Book Review and Give Away – Of Rhubarb and Roses, The Telegraph Book of the Garden

The Aurum Publishing Group invited me a few weeks ago to review The Telegraph Book of the Garden “Of Rhubarb and Roses” and a copy arrived a few days later.

of rhubarb and roses

The Telegraph has published garden writers in their gardening column since the 1930’s, starting with H.H. Thomas, a horticulurist, Fred Whitsey, Roy Strong, Vita Sackville-West, Christopher Lloyd and Sarah Raven, to name but a few.

Of Rhubarb and Roses” is a collection of personal thoughts and advice written by experts and garden columnists, published in The Telegraph over the years, compiled by Tim Richardson, a regular columnist in the gardening pages of the Daily Telegraph.

After a brief thumb through, it took a while to pick up and read this book.  Initially I was dipping in an out and there didn’t appear to be any logic in the layout.   Also I didn’t recognise the names of a lot of the writers – Nb:  it is always a good idea to read the introduction first!   Here I found out who most of them were;  a short summary of all the writers would have been useful.  Then I looked at the contents page and realised the gardening articles had been separated into chapters.   To explain this further, Chapter 3 “The Dukes of Marlborough and Devonshire have been locked in annual combat over their white Muscat grapes” had a selection of writings about fruit.  Chapter 8 “These plants present an aspect so fantastic and so bizarre that one’s thoughts are carried away” was about plants and gardens in faraway places.

In a chapter about hedges and shrubs, you will find Vita Sackville-West’s piece called “My Roses thrive on a touch of neglect” dated 10 December 1961 followed by Anne Wareham’s thoughts on “Grasses –  how I got with the programme” dated 1 September 2012.  Personally I would have liked all the articles to be in date order, this particular chapter jumped from 1973, to 1961, 2012 and back to 1966.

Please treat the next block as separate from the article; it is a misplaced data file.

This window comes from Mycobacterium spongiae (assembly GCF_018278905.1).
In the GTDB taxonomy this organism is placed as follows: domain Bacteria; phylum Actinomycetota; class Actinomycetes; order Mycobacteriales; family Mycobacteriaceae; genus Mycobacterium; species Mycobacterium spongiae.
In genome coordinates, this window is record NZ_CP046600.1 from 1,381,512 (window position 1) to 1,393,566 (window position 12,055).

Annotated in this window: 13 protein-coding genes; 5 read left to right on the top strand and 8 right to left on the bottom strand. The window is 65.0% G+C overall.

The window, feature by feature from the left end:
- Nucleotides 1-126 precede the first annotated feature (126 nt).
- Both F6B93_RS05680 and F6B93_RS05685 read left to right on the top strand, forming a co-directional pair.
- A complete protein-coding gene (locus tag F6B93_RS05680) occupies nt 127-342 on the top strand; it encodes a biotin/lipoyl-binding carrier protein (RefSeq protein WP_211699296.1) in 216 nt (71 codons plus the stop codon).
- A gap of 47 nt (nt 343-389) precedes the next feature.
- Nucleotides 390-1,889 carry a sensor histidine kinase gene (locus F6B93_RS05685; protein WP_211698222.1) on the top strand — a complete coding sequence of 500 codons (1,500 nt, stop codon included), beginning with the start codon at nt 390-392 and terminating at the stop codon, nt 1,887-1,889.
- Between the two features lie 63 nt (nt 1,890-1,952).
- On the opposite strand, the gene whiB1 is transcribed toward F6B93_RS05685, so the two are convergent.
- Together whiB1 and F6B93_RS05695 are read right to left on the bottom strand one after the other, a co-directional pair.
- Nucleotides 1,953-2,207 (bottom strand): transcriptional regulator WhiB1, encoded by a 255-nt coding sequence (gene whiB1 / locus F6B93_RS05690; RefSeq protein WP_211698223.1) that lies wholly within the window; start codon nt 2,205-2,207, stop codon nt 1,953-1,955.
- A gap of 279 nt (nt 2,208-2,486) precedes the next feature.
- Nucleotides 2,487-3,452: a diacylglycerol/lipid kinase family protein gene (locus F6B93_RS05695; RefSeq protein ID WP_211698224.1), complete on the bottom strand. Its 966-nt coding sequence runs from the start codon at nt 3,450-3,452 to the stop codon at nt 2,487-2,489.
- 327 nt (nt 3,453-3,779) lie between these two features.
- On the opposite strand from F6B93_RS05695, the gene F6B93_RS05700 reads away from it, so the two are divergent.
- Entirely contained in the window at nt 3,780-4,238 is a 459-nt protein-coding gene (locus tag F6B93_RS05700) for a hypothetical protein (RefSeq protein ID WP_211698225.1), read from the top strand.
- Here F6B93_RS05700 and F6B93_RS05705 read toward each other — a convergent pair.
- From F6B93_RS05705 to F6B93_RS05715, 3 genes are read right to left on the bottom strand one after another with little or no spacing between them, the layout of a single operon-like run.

However, once I got to grips with the book, I found this anthology of gardening articles absolutely fascinating.   They are both informative and amusing.   I chuckled at Fred Whitsey’s thoughts, written June 1981, called “Bluffer’s guide to showing off your garden”.  Here he says:

“No longer do you have to apologise for the weeds.  You airily say “We’re leaving these nettles for the bees”.

“You must  be sure of using the word “project” as often as you can.  Gardens are always in the making,  They are never made”.  – what sound advice!!

Mark Diacoco from Otters Farm has interesting advice on vegetable planting called “Let your palate do the planting”.  This was published in 10 March 2012, and is sandwiched between advice from Beth Chatto dated 6 April 1991 and Fred Downham, about peas, dated 15 July 1989.

This book would make a great Christmas present for any garden lover and they would be sure to be entertained by its varied and interesting contents.

COMPETITION – Win a copy of “Of Rhubarb and Roses The Telegraph Book of the Garden“: